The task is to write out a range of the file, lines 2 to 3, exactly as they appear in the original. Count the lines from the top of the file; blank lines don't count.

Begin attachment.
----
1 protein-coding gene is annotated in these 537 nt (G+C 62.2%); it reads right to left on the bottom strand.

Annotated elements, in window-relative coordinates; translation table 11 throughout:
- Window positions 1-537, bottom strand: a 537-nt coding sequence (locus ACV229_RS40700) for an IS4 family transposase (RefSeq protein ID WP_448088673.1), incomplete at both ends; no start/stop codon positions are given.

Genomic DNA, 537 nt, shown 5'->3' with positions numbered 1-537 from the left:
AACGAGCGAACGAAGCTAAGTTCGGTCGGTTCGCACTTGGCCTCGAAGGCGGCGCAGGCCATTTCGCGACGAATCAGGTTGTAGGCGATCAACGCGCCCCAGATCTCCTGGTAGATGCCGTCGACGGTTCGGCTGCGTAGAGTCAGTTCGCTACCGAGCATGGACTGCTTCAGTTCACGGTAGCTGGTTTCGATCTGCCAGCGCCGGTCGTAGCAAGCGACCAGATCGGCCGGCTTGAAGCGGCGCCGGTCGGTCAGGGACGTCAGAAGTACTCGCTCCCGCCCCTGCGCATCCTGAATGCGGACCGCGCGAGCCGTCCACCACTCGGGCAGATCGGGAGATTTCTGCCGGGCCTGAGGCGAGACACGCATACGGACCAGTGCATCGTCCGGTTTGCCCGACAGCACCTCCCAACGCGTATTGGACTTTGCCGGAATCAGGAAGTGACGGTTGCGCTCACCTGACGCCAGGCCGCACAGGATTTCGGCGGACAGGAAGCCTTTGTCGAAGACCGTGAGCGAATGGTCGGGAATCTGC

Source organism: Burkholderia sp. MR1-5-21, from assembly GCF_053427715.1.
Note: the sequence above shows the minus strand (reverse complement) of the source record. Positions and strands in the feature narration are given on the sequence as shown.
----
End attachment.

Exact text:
Annotated elements, in window-relative coordinates; translation table 11 throughout:
- Window positions 1-537, bottom strand: a 537-nt coding sequence (locus ACV229_RS40700) for an IS4 family transposase (RefSeq protein ID WP_448088673.1), incomplete at both ends; no start/stop codon positions are given.